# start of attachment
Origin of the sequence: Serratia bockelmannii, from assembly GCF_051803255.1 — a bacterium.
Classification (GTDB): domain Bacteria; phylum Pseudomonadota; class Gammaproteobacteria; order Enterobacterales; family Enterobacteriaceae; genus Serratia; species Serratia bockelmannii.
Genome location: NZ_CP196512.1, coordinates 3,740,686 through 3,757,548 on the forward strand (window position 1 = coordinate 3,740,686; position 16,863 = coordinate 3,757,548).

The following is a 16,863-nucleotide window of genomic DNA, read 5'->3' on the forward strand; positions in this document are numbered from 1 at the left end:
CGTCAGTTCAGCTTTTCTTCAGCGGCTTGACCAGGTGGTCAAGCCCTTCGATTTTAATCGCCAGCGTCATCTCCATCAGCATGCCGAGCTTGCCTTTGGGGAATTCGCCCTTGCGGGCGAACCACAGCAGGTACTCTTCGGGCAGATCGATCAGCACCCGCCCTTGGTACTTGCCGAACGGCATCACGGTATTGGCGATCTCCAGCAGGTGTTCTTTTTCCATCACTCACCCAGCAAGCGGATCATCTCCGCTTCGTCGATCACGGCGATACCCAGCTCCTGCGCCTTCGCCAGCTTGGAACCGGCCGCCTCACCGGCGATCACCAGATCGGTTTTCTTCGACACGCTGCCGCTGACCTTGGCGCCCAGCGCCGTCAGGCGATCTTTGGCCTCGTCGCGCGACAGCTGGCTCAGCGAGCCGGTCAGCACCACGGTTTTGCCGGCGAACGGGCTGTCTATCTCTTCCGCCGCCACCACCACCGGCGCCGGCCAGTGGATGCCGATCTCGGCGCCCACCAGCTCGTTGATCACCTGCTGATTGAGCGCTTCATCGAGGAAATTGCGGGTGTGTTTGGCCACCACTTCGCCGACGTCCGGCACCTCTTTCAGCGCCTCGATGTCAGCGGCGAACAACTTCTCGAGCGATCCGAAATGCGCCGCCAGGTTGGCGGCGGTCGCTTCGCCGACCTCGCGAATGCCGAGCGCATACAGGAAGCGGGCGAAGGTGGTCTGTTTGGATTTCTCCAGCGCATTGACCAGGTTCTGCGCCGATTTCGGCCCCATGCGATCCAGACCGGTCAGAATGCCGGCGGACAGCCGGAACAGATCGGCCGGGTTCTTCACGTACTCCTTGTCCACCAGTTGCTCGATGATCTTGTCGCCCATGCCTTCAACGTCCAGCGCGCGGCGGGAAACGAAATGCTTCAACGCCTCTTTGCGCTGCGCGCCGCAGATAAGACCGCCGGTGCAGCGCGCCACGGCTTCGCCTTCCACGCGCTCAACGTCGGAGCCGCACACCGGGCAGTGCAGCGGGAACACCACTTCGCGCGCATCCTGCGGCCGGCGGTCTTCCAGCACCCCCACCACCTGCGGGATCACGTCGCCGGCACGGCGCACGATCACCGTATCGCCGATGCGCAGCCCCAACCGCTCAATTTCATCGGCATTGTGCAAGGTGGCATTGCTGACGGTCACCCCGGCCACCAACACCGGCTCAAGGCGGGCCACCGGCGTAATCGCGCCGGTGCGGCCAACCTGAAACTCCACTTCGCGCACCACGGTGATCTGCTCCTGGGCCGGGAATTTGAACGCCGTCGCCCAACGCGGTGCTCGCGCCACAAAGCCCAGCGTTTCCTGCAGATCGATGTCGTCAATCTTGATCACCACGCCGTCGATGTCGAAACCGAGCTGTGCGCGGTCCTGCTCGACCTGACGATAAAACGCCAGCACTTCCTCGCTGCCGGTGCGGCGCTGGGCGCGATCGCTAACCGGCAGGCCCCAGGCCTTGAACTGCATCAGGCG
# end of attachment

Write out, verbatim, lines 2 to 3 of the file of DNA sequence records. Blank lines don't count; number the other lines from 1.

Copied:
Classification (GTDB): domain Bacteria; phylum Pseudomonadota; class Gammaproteobacteria; order Enterobacterales; family Enterobacteriaceae; genus Serratia; species Serratia bockelmannii.
Genome location: NZ_CP196512.1, coordinates 3,740,686 through 3,757,548 on the forward strand (window position 1 = coordinate 3,740,686; position 16,863 = coordinate 3,757,548).